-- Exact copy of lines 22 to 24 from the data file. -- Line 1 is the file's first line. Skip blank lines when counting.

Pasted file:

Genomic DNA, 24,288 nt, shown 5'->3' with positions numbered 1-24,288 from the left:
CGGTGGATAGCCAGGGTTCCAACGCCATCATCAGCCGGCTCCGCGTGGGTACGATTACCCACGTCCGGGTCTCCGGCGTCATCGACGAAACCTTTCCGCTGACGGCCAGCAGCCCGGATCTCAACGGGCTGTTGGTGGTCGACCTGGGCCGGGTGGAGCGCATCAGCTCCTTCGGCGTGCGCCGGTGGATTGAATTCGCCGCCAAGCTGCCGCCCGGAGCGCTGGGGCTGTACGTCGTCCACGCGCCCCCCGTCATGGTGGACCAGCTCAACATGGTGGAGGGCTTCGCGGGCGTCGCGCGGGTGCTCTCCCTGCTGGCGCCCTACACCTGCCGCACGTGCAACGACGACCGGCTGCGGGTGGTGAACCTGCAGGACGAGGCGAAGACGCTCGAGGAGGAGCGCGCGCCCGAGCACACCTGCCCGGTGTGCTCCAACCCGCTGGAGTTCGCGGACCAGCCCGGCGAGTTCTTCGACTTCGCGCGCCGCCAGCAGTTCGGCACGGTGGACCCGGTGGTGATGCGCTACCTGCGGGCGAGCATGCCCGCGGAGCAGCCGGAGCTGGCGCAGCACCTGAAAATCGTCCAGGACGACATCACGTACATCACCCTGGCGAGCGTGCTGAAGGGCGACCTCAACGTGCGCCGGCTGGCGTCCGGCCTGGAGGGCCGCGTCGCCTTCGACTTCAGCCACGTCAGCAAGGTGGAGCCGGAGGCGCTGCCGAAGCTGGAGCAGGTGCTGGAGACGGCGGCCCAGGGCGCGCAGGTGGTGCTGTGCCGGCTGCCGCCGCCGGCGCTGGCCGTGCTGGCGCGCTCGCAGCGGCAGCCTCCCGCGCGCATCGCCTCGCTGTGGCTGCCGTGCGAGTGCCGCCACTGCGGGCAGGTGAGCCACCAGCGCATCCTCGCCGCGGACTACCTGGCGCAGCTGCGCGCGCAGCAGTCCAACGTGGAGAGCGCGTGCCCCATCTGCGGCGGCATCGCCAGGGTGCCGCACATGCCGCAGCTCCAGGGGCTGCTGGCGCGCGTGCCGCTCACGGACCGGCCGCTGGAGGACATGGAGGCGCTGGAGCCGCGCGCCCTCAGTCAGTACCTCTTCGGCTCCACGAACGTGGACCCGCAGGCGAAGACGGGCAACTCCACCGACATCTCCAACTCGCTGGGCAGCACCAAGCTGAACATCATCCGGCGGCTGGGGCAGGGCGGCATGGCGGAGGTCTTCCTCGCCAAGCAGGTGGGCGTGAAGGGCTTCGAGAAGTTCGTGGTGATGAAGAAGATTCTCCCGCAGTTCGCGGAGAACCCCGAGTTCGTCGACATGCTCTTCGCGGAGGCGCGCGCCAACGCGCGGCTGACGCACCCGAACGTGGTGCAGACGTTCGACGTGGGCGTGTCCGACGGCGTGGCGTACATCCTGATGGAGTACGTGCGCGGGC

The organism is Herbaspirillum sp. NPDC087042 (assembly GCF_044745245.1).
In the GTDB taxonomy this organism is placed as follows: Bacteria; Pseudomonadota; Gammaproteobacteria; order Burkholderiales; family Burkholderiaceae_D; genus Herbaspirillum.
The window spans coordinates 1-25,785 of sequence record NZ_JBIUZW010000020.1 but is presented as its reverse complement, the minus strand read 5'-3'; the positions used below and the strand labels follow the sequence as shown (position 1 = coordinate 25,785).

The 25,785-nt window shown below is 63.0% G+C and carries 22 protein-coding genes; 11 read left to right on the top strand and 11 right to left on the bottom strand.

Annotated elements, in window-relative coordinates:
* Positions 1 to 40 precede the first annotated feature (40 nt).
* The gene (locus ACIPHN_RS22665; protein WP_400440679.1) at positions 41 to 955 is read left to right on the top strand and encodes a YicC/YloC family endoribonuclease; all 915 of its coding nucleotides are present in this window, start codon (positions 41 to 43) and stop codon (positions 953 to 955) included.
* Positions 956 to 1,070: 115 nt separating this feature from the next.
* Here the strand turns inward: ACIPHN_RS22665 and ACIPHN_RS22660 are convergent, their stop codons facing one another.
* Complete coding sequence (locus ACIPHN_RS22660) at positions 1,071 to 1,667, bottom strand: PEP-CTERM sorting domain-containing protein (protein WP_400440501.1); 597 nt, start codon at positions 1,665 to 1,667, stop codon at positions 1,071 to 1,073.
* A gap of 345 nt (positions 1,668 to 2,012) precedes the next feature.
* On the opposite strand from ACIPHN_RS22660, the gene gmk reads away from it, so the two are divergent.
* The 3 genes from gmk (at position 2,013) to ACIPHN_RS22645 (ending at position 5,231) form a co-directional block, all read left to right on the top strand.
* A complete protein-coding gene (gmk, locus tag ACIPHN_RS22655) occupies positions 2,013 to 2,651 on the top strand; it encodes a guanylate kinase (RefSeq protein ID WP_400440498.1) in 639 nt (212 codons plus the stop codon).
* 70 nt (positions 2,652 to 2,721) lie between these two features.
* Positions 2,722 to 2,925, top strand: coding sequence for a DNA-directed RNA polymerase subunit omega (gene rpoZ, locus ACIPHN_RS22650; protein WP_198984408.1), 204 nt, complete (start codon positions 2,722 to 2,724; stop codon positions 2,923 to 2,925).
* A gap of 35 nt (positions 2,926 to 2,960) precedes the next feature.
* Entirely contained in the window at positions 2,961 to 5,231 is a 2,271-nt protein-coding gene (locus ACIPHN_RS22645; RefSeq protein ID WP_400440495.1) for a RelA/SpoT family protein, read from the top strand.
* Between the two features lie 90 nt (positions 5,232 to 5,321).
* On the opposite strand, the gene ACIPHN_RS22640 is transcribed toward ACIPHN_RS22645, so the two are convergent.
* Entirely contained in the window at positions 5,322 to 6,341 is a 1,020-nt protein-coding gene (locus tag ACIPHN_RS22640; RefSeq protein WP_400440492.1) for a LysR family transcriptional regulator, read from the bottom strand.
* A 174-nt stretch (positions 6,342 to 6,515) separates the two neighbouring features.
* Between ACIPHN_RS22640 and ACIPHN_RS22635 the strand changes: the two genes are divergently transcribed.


* On the opposite strand, the gene ACIPHN_RS22640 is transcribed toward ACIPHN_RS22645, so the two are convergent.
* Entirely contained in the window at positions 5,322 to 6,341 is a 1,020-nt protein-coding gene (locus tag ACIPHN_RS22640; RefSeq protein WP_400440492.1) for a LysR family transcriptional regulator, read from the bottom strand.
* A 174-nt stretch (positions 6,342 to 6,515) separates the two neighbouring features.